Hidden Highways: Fog and Traffic Crashes on America’s Roads

Although fog and smoke are understood to create challenging driving conditions for motorists, surprisingly little research has been conducted on the characteristics of fog- and smoke-related crashes, and on the prevalence of such crashes in overall national highway safety statistics. This report illustrates the scope of the problem by presenting 23 years of national data on fatal crashes involving fog and smoke, and 19 years of police-reported crash data pertaining to these conditions. These data point to issues of particular concern with regards to fog and smoke, including the elevated prevalence of such crashes among young drivers, during winter months, and along undivided rural highways. Perhaps most alarmingly, fog and smoke appear to play a major role in fatal multi-vehicle pileups, and are coded as a factor in nearly one-in-five such crashes involving 10 or more vehicles. By examining national and regional data, as well as existing research into driver behavior and perception changes due to fog, this paper offers recommendations that highway officials, safety advocates, parents, automakers, driving instructors, and road users of all kinds can act on in order to promote safe highway operations in foggy or smoky conditions.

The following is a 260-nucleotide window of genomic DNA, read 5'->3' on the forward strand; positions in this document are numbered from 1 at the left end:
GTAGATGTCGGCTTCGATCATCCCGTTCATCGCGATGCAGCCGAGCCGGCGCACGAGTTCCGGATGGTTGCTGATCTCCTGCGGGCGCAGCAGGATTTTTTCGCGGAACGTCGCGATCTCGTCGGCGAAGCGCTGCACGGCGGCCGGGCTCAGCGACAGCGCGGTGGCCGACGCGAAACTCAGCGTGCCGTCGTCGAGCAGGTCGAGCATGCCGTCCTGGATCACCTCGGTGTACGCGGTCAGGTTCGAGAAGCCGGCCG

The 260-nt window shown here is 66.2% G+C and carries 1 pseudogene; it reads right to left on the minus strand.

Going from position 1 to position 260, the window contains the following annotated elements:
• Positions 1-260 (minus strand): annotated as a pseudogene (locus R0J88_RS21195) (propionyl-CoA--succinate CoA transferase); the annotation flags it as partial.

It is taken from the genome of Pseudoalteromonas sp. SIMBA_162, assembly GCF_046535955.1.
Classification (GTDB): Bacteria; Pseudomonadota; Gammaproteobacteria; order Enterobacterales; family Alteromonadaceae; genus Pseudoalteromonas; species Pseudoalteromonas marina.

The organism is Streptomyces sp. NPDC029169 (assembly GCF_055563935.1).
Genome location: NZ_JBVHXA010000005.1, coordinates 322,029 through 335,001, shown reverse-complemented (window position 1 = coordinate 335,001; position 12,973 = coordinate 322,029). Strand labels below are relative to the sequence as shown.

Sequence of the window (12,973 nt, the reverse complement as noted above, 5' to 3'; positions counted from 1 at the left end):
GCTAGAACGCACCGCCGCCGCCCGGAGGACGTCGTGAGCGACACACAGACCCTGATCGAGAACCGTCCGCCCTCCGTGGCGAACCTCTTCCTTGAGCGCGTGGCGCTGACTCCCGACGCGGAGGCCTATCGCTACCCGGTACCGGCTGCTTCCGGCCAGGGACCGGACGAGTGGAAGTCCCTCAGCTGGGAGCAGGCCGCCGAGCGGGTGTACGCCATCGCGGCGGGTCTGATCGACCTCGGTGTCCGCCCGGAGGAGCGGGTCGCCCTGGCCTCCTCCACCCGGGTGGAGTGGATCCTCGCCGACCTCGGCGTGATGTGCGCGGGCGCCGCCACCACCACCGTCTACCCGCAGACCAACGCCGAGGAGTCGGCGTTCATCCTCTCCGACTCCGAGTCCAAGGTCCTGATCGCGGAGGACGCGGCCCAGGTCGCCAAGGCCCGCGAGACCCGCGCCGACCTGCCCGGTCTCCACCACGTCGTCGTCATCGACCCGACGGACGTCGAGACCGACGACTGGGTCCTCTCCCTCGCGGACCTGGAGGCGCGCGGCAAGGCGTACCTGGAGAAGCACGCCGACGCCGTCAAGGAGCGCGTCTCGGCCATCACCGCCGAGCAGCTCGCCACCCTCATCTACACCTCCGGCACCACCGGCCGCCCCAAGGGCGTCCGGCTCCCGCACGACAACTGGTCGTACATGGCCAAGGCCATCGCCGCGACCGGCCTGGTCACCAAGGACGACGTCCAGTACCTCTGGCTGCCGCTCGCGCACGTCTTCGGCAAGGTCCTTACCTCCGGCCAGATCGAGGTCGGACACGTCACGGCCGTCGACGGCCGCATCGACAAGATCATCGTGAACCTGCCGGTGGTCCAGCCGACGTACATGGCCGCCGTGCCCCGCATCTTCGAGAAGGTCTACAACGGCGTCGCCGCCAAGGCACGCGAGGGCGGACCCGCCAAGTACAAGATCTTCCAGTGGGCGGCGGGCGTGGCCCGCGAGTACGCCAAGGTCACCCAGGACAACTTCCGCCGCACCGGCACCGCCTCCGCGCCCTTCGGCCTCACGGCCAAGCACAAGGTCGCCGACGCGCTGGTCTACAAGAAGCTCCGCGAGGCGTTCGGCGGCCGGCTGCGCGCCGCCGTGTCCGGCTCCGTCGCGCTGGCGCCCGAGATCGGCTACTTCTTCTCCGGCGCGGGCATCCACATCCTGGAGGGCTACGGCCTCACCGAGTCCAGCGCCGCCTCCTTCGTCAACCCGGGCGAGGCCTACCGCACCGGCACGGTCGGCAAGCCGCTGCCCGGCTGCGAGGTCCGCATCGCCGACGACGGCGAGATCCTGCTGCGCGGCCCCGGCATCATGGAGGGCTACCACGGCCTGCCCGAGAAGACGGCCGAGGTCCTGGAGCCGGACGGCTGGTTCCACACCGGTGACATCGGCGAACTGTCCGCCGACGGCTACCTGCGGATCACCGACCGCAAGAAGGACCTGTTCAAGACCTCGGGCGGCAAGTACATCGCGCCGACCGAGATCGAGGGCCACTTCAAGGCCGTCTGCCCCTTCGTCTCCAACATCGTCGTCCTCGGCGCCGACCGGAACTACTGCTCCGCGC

Language

  • English

Media Info

  • Media Type: Digital/other
  • Features: Figures; References; Tables;
  • Pagination: 24p

Subject/Index Terms

Filing Info

  • Accession Number: 01549008
  • Record Type: Publication
  • Files: TRIS
  • Created Date: Dec 23 2014 3:59PM